In conclusion, this study demonstrates that obese adults exhibit alterations in circulating levels of some adipokines (particularly, adiponectin and leptin) and ghrelin and in leukocyte expressions of the related receptors (i.e., ADIPOR2, OBRL, and GHSR1a), which sustain a low-grade chronic inflammation as demonstrated by their associations with some acute phase reactants, including CRP and white blood cells. In the same group TNF-α, leptin, GHSR1a, and neutrophil granulocytes are predictive factors of HOMA-IR. Since none of the adipokines tested, ghrelin, the related receptors, and acute phase reactants are associated with HOMA-IR in obese adolescents, a dissociation between the low-grade inflammation and insulin resistance is supposed to exist in the early phases of obesity.

Based on these remarks, any effort, including diet, exercise, and pharmacological intervention, should be made in paediatric obese population to early contrast the low-grade inflammation and to avoid the occurring of an overt insulin resistance. Novel pharmacological strategies, including adipokine agonist/antagonists or anti-inflammatory drugs, might be of valuable interest in this context [72, 74].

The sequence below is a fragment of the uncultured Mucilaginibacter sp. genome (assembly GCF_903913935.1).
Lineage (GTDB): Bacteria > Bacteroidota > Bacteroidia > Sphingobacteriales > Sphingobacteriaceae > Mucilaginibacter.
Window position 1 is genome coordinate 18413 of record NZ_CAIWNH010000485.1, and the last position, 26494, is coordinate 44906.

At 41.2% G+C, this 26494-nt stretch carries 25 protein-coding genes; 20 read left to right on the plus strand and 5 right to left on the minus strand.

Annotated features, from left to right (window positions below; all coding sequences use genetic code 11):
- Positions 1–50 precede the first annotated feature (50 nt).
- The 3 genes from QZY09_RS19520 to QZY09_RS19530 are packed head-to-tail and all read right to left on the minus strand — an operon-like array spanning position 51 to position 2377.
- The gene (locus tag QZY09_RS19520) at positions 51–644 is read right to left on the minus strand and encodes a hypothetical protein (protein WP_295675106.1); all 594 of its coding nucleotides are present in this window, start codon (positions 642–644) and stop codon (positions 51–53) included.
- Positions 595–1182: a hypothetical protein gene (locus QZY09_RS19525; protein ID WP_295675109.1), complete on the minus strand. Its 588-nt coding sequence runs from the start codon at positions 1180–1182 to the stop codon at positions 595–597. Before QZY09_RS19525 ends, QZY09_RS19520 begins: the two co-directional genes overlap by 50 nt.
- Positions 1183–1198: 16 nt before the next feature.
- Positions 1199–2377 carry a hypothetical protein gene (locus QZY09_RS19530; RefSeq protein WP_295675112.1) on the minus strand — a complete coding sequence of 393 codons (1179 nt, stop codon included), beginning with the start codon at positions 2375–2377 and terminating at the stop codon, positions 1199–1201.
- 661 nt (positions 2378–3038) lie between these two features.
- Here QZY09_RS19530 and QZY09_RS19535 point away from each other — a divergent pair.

Abbreviations

ADIPOR2:Adiponectin receptor 2
BMI:Body mass index
CAD:Coronary artery disease
CRP:C-reactive protein
GH:Growth hormone
GHSR1a:GH secretagogue receptor 1a
GHSR1b:GH secretagogue receptor 1b
HOMA-IR:Homeostatic model assessment of insulin resistance
OBRL:Leptin rector (long variant)
T2D:Diabetes mellitus type 2
TNF-α:Tumor necrosis factor α
TNFR1:TNF-α receptor 1
TNFR2:TNF-α receptor 2.

Conflict of Interests

No potential conflict of interests exists.

Authors’ Contribution

Antonello E. Rigamonti designed the study protocol. Alessandra De Col, Fiorenza Agosti, Giancarlo Silvestri, and Nicoletta Marazzi enrolled the subjects, stored the samples, and created the database. Sara Bonomo, Silvia Bini, and Marialuisa Giunta performed the biochemical analyses of all parameters. Antonello E. Rigamonti and Alessandro Sartorio analyzed the data and wrote the paper. Silvano G. Cella contributed to the data interpretation and paper revision.

Acknowledgments